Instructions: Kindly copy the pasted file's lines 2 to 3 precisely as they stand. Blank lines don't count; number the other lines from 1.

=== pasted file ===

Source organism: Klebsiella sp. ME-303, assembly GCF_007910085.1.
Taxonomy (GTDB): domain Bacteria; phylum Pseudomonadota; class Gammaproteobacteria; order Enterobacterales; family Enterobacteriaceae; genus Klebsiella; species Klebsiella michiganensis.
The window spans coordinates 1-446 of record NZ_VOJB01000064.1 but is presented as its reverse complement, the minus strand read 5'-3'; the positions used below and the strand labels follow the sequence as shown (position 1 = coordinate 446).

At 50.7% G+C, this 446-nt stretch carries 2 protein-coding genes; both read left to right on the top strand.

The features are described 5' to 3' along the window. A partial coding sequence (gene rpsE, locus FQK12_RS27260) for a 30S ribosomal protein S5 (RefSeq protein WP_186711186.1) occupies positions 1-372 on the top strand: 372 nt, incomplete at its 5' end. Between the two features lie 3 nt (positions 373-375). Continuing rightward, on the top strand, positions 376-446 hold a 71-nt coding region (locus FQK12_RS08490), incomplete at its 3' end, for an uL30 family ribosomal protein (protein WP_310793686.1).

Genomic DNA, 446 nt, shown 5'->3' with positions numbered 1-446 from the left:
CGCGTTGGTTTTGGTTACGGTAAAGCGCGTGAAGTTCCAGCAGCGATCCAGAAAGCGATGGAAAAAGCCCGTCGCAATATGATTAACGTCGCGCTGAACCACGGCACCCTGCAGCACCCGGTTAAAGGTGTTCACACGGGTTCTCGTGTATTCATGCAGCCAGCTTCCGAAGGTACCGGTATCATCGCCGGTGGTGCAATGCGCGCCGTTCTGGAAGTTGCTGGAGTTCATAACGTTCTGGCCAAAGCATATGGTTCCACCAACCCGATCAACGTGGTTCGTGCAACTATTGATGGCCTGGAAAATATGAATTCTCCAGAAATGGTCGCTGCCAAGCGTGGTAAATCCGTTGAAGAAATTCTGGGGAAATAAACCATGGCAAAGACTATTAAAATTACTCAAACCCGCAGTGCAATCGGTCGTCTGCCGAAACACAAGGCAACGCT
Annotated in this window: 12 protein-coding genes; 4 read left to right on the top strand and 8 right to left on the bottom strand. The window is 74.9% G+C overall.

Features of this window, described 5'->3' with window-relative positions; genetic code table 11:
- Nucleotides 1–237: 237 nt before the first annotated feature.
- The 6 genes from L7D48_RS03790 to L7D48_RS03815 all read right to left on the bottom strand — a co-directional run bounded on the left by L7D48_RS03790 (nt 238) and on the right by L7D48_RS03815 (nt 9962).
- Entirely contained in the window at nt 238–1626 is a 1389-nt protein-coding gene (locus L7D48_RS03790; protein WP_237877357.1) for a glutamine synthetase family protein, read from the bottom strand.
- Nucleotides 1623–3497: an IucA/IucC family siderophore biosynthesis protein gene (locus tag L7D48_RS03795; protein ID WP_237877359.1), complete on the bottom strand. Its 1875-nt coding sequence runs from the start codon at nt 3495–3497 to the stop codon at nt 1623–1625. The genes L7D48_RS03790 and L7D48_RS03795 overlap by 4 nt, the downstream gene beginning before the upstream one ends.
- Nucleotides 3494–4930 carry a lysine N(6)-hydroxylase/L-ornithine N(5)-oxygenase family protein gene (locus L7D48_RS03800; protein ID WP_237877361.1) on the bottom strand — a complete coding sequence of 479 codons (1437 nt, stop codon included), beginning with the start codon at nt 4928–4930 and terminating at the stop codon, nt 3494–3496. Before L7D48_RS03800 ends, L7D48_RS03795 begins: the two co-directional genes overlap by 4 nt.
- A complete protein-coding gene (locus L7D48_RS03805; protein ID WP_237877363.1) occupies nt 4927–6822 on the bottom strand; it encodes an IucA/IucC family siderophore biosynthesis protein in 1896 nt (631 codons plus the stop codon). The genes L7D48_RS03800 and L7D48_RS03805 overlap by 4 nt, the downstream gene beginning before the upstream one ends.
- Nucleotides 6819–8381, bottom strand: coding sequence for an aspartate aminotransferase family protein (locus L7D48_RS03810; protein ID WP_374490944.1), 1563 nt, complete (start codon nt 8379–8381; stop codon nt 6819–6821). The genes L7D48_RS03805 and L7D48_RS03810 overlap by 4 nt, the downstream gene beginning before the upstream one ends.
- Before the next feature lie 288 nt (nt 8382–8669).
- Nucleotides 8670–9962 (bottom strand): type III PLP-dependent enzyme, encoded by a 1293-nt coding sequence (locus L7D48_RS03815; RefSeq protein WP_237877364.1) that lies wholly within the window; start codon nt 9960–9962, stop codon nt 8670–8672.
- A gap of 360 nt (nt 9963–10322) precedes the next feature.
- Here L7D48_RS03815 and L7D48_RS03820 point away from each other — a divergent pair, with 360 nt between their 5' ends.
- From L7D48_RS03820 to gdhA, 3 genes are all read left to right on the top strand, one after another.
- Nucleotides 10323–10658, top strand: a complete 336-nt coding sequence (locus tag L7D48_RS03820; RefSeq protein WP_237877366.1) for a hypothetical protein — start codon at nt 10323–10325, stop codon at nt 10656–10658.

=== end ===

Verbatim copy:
Taxonomy (GTDB): domain Bacteria; phylum Pseudomonadota; class Gammaproteobacteria; order Enterobacterales; family Enterobacteriaceae; genus Klebsiella; species Klebsiella michiganensis.
The window spans coordinates 1-446 of record NZ_VOJB01000064.1 but is presented as its reverse complement, the minus strand read 5'-3'; the positions used below and the strand labels follow the sequence as shown (position 1 = coordinate 446).